Curiously, the politician whom he was supporting by the mid-1920s was none other than Lloyd George. 'The man who won the war', as propaganda for his coalition government had dubbed him in 1918, was the same man who lost the peace in 1919 - or so The Economic Consequences of the Peace had famously argued. Lloyd George was now attempting a comeback, having himself come back to a reunited Liberal Party, of which Keynes was an active member. 'Has Mr Keynes's opinion of Mr Lloyd George's character changed since 1918?' was the inevitable awkward question at one public meeting. 'The difference between me and some other people,' Keynes suavely replied, 'is that I oppose Mr Lloyd George when he is wrong and support him when he is right.' It was one among many subsequent occasions on which he was challenged for inconsistency. He never apologised for changing his mind when confronted by different facts or persuaded by better arguments.
Still the enfant terrible, then, Keynes made himself the spokesman for administering a stimulus when the economy was underperforming. We can see it as the launch of a Keynesian agenda that is still debated today. He called the prevailing system one of 'individualism and laissez-faire' and attacked it accordingly. Laissez-faire, said Keynes, had done its work. He claimed that it now meant superstitious faith in the market as an end in itself, whereas the actual situation cried out for experimental devices as a means of promoting recovery. In the Britain of the mid-1920s this orthodoxy relied on the self-acting mechanisms of the Gold Standard and Free Trade to do the trick - in the long run.
No, said Keynes, coining one of his most famous phrases: 'In the long run we are all dead.' It was a phrase that he was not to be allowed to forget, if only because opponents have always seized on it to show his alleged preoccupation with the short run. As Margaret Thatcher once commented to the Conservative Party conference: 'Anyone who thought like that would never plant a tree.' Keynes's policies can thus be damned out of his own mouth as short-term expedients that saddle future generations with the inexorable costs of defying the market.
Such arguments came to a head with the decision to put Britain back on the Gold Standard in 1925. Winston Churchill was responsible for this, as Chancellor of the Exchequer. As a layman, he struggled to find his way through a technical argument that he recognised as central to the way that the economy worked. He argued and he listened. Keynes's advice was politely listened to; then politely dismissed. The return to gold meant that the pound sterling was, in effect, shackled to an exchange rate of US$4.86. To Churchill, this meant being shackled to realities. To Keynes, the new parity was both completely unrealistic and perfectly avoidable, as was implied by the title of his polemical pamphlet: 'The Economic Consequences of Mr Churchill' (1925).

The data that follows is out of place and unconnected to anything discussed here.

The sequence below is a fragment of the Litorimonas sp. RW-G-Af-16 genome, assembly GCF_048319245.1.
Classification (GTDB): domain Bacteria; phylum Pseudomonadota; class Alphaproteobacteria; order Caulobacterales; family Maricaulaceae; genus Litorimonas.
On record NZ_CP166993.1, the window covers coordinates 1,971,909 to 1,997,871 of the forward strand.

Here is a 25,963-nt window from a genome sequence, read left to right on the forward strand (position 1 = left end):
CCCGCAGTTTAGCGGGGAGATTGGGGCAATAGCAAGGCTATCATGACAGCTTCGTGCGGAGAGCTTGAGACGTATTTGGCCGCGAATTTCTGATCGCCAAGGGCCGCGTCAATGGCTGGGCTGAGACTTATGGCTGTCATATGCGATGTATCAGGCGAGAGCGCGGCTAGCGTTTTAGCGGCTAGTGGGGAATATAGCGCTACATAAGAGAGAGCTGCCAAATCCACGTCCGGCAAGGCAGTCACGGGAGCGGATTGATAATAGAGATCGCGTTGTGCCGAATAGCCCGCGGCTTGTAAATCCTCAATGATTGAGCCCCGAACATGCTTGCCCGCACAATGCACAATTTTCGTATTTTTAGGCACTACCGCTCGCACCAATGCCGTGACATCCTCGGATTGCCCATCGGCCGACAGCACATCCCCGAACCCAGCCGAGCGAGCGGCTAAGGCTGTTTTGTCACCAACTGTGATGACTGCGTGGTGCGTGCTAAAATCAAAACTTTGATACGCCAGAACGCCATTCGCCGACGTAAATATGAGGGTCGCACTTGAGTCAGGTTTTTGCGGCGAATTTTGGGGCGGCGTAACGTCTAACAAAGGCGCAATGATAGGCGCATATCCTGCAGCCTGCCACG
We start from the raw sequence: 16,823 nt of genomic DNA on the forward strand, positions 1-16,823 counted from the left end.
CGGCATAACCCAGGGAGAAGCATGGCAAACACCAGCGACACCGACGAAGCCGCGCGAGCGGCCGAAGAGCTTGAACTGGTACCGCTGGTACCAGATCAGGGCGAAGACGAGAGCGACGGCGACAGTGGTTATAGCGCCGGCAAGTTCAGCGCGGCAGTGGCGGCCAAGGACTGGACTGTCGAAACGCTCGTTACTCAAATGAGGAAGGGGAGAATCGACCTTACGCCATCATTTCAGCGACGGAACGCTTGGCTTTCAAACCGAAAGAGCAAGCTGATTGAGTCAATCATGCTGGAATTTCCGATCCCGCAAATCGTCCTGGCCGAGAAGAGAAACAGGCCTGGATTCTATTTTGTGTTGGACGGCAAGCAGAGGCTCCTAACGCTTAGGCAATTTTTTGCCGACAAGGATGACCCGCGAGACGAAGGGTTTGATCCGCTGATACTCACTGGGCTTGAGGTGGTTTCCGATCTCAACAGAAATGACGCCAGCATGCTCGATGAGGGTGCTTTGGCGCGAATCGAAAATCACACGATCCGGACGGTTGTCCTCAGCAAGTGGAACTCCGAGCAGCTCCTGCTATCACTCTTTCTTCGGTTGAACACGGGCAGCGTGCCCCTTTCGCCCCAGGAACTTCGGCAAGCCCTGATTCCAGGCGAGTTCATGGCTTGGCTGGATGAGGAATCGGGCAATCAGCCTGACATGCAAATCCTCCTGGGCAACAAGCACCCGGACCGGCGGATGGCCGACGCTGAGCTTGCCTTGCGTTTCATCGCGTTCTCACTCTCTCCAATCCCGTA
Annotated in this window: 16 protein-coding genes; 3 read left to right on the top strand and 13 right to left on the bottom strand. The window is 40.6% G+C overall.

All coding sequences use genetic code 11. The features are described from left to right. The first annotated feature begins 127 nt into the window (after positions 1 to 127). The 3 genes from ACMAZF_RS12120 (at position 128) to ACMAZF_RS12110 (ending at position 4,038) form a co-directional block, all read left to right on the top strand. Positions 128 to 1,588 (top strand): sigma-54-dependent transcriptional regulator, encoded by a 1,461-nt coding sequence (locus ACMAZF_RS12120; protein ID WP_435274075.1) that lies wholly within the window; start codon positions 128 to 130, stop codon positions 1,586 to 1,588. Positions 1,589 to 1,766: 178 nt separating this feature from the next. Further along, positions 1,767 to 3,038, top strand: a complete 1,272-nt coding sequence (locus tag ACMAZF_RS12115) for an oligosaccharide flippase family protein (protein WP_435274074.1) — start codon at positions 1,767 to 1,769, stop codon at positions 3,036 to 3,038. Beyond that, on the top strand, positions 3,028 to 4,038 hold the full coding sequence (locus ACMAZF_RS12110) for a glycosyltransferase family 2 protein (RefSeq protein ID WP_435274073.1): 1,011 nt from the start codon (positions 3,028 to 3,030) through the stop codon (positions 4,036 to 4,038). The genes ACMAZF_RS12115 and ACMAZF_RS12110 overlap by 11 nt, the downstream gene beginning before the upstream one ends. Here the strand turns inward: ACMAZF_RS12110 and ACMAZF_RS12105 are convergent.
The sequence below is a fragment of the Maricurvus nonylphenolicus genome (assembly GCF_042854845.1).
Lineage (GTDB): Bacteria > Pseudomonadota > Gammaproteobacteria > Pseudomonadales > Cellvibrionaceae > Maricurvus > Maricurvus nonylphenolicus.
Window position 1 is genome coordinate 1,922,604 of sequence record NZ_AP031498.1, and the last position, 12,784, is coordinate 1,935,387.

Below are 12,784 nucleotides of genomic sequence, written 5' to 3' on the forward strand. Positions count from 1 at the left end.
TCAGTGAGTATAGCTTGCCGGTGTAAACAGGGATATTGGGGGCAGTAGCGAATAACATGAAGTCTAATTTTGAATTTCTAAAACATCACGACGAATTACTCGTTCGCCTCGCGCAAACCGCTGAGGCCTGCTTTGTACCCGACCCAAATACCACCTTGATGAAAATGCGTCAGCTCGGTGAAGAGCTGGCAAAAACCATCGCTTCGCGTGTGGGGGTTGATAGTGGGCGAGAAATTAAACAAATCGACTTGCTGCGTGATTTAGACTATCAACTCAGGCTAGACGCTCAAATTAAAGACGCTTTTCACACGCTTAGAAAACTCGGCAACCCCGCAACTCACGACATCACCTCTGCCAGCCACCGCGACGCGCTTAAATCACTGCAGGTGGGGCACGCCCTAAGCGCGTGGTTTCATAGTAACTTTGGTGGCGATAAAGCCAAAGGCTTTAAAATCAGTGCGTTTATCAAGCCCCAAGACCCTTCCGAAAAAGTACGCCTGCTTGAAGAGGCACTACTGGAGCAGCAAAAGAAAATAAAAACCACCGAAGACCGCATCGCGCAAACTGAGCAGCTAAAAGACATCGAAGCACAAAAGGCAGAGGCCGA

As a polemicist, Keynes was already fighting in a big league. His advocacy of public works in Britain, in a campaign where he publicly backed Lloyd George, did not find electoral favour in 1929, but later that year, when depression caught up with the American economy too, his arguments could not be ignored. He seized his opportunities to give copious advice to the British Government. Again he persisted; again the Treasury resisted. One of his own closest collaborators, the Liberal economist Hubert Henderson, turned on Keynes at this juncture, accusing him of minimising budget difficulties, with the icy taunt: 'I suggest that you are in great danger, if you persist in ignoring the latter question, and implying that capital expenditure can put it right, of going down to history as the man who persuaded the British people to ruin themselves by gambling on a greater illusion than any of those which he had shattered.'